NaBloPoMo #13: Imagining a Warm Place to Rest

Prompt: Describe your ideal day off. What would you do with your time?

From January through April 2007, I had the privilege of going to school in a Jacobethan Manor in the English country side. Harlaxton Manor was and remains beautiful, a storied, textured manor with hidden passages, gorgeous architecture, and one pissed off swan named Bob. However, I, like about a hundred other students, wasn’t able to live in the Manor but instead had the Carriage House.

The Carriage House was cold as fuck. Since it was never really meant to house anyone of importance and was renovated in the ‘80s to allow large influxes of students in, no one ever really paid attention to its insulation, various drafts, or the building material used to partition the walls. Oh, it had heat, but it was central so you couldn’t change it from room to room, meaning that some rooms were comfortable while others could give you freezer burn or heat stroke.

I had a freezer burn room. Every night I would huddle in my bed under sweaters, jackets, and as many blankets as I could coerce from the school and shiver. It was never enough, and I doubt I spent a warm night there. To help me get to sleep, I would fantasize about my perfect afternoon – I would be lying on a warm, brown leather couch dozing, a crocheted afghan pulled up tight over one shoulder. I’d be in a room with hardwood floors, thick circular rugs, and a wall of windows. The sun would be pouring through them, warming the room and spicing it with the scent of leather, cedar, and books. I would be lying in that beam of light, feeling it resting lightly on my skin and hair. I would be safe, comfortable, and, above all, warm. That’s what I would focus on night after night, delving deep into my imagination to remember what warmth was like, it feel it on my skin, and to project myself to that perfect, comfortable place where everything was calm, peaceful, and a comfortable temperature.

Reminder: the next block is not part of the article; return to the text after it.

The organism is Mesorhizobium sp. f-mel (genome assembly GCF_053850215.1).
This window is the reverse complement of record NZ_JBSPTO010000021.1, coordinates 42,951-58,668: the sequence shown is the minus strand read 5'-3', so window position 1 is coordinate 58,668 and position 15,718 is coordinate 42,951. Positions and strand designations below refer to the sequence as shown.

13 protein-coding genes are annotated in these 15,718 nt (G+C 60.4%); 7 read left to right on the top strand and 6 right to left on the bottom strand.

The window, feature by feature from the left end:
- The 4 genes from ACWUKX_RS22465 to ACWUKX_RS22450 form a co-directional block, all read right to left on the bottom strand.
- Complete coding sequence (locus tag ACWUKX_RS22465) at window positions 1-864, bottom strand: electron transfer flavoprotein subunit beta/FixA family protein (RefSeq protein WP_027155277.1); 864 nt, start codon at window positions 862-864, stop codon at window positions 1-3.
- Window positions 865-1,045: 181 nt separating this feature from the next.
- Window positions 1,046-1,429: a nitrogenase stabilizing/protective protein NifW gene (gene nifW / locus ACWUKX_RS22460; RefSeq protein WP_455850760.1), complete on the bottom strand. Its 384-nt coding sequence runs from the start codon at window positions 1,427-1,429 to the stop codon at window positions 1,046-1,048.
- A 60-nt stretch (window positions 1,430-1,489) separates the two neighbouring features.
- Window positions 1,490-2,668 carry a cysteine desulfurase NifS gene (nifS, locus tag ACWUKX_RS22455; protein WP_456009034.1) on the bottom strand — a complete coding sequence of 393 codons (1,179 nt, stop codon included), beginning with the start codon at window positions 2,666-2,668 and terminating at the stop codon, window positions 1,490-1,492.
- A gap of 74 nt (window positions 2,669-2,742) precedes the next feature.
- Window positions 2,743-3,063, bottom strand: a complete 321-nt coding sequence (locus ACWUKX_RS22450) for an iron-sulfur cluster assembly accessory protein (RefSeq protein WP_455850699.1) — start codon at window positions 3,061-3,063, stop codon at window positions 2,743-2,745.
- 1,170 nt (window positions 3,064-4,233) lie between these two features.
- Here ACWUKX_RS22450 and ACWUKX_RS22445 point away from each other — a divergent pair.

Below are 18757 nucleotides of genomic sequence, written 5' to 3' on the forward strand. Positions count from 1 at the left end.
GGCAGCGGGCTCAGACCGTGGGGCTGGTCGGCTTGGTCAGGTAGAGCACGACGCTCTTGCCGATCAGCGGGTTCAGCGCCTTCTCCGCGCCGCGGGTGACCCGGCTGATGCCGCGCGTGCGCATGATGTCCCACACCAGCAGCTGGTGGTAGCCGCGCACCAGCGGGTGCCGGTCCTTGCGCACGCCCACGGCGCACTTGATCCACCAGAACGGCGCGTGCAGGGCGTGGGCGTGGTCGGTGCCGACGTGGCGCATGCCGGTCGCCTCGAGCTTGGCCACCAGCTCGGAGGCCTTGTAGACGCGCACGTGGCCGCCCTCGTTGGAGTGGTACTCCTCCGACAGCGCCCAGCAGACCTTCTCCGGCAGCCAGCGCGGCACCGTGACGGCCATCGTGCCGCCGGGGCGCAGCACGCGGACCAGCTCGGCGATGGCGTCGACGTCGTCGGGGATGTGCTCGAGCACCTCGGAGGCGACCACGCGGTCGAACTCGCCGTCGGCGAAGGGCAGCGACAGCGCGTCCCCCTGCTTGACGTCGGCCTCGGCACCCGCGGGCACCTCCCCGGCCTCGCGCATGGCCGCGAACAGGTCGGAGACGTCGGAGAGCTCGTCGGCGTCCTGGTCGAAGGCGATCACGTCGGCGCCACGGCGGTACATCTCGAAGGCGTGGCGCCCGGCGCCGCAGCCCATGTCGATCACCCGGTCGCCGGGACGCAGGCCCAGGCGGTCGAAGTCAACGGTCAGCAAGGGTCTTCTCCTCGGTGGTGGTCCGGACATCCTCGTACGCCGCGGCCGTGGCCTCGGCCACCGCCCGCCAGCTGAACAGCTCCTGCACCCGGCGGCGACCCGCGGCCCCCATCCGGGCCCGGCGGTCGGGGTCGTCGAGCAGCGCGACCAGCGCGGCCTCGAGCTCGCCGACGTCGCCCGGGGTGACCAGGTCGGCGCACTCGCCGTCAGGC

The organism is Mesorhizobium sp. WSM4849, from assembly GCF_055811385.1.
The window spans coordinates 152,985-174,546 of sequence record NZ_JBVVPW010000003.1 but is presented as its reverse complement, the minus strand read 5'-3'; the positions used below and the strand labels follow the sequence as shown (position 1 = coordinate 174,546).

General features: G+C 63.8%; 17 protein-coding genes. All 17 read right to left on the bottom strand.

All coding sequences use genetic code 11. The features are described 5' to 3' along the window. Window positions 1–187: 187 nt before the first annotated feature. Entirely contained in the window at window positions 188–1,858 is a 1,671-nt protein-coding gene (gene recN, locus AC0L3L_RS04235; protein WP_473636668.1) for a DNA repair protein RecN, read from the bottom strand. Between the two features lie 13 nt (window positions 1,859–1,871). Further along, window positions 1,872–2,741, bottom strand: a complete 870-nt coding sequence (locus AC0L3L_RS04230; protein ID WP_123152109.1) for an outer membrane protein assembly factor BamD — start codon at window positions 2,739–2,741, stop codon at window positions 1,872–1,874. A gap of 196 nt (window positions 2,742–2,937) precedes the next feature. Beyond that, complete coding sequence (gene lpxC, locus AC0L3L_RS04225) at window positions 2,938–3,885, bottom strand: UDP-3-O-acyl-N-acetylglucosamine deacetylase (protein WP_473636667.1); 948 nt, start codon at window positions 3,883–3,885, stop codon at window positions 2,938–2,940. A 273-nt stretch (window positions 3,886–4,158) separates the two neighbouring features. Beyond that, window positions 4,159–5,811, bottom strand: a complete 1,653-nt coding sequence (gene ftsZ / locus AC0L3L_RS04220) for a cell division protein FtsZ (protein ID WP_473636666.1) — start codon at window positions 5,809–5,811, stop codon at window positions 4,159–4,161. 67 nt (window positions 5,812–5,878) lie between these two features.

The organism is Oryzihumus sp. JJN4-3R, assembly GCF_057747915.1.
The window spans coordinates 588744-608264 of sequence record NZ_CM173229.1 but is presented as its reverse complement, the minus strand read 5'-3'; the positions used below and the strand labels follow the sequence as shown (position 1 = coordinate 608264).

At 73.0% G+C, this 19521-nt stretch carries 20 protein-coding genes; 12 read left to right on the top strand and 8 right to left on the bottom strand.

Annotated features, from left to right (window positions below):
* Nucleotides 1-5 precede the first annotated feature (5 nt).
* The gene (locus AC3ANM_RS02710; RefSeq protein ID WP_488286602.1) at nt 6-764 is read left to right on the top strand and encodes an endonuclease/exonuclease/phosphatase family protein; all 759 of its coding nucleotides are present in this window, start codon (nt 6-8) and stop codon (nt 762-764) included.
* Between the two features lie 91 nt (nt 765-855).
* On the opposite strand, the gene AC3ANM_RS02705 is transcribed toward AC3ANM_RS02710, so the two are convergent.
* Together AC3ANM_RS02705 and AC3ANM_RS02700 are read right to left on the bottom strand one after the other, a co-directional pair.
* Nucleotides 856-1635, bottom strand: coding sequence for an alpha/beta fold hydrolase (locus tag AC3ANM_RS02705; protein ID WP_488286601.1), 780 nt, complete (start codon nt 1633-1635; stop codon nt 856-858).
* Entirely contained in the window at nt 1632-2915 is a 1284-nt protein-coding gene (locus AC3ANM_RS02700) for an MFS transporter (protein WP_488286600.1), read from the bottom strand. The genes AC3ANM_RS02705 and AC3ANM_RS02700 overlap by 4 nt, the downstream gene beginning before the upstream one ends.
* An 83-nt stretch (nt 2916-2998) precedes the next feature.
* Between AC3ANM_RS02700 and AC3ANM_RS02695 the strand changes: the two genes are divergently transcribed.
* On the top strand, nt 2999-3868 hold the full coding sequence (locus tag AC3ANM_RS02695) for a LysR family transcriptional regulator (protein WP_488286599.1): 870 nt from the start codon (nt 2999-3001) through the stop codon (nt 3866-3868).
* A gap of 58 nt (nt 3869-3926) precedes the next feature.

I’ve revisited that fantasy several times over the years, most notably when I lived in Ukraine and had another frigid apartment. Sometimes I extend it out farther, noting that there’s a big fireplace in the room that I can start a fire in, warming the room on cold nights and covering the walls with orange, flickering lights. The room is a library, well-stocked with shelf upon shelf of books and several different but always highly comfortable couches and chairs. The layout can change with the room shrinking or expanding, gaining a lofted level or a writing desk, and various other small, cosmetic changes, but it remains my safe place. It remains the place I want to one day create and go to. When I am cold, tired, and frantically worried, I remember it and think about the wonderful days I will spend in it, lounging, reading, being warm, feeling safe and secure, and I draw a small measure of strength from it. It is my magic room, my perfect space, and it is always there for me.

* Photo taken from


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